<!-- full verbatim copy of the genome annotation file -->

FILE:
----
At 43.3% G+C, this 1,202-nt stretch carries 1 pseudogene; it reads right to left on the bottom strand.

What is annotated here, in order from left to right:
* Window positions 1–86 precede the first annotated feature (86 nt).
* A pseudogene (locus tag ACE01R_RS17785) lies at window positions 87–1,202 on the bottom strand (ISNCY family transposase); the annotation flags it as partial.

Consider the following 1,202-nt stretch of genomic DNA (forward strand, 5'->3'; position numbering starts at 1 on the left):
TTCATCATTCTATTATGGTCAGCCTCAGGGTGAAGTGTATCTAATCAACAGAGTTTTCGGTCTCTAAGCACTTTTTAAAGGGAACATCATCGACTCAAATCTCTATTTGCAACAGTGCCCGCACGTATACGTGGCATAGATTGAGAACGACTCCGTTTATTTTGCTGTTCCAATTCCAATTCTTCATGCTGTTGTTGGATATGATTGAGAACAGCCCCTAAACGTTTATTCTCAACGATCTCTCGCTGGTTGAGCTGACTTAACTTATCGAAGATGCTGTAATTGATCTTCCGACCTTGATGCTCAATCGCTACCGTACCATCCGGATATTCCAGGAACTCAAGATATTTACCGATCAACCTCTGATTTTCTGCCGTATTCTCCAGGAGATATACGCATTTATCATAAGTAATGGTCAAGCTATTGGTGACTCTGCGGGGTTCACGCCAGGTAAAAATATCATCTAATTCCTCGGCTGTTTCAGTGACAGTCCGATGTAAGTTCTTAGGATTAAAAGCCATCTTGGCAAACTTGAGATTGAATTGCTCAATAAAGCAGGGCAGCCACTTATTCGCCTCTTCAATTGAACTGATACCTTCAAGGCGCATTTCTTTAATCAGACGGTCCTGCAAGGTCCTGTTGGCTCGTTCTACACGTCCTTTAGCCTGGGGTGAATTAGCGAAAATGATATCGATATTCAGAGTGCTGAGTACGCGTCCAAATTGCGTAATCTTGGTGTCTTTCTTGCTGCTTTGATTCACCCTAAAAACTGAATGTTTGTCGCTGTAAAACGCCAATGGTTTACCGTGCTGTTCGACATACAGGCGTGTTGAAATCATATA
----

At 43.3% G+C, this 1,202-nt stretch carries 1 pseudogene; it reads right to left on the bottom strand.

What is annotated here, in order from left to right:
* Window positions 1–86 precede the first annotated feature (86 nt).
* A pseudogene (locus tag ACE01R_RS17785) lies at window positions 87–1,202 on the bottom strand (ISNCY family transposase); the annotation flags it as partial.

Consider the following 1,202-nt stretch of genomic DNA (forward strand, 5'->3'; position numbering starts at 1 on the left):
TTCATCATTCTATTATGGTCAGCCTCAGGGTGAAGTGTATCTAATCAACAGAGTTTTCGGTCTCTAAGCACTTTTTAAAGGGAACATCATCGACTCAAATCTCTATTTGCAACAGTGCCCGCACGTATACGTGGCATAGATTGAGAACGACTCCGTTTATTTTGCTGTTCCAATTCCAATTCTTCATGCTGTTGTTGGATATGATTGAGAACAGCCCCTAAACGTTTATTCTCAACGATCTCTCGCTGGTTGAGCTGACTTAACTTATCGAAGATGCTGTAATTGATCTTCCGACCTTGATGCTCAATCGCTACCGTACCATCCGGATATTCCAGGAACTCAAGATATTTACCGATCAACCTCTGATTTTCTGCCGTATTCTCCAGGAGATATACGCATTTATCATAAGTAATGGTCAAGCTATTGGTGACTCTGCGGGGTTCACGCCAGGTAAAAATATCATCTAATTCCTCGGCTGTTTCAGTGACAGTCCGATGTAAGTTCTTAGGATTAAAAGCCATCTTGGCAAACTTGAGATTGAATTGCTCAATAAAGCAGGGCAGCCACTTATTCGCCTCTTCAATTGAACTGATACCTTCAAGGCGCATTTCTTTAATCAGACGGTCCTGCAAGGTCCTGTTGGCTCGTTCTACACGTCCTTTAGCCTGGGGTGAATTAGCGAAAATGATATCGATATTCAGAGTGCTGAGTACGCGTCCAAATTGCGTAATCTTGGTGTCTTTCTTGCTGCTTTGATTCACCCTAAAAACTGAATGTTTGTCGCTGTAAAACGCCAATGGTTTACCGTGCTGTTCGACATACAGGCGTGTTGAAATCATATA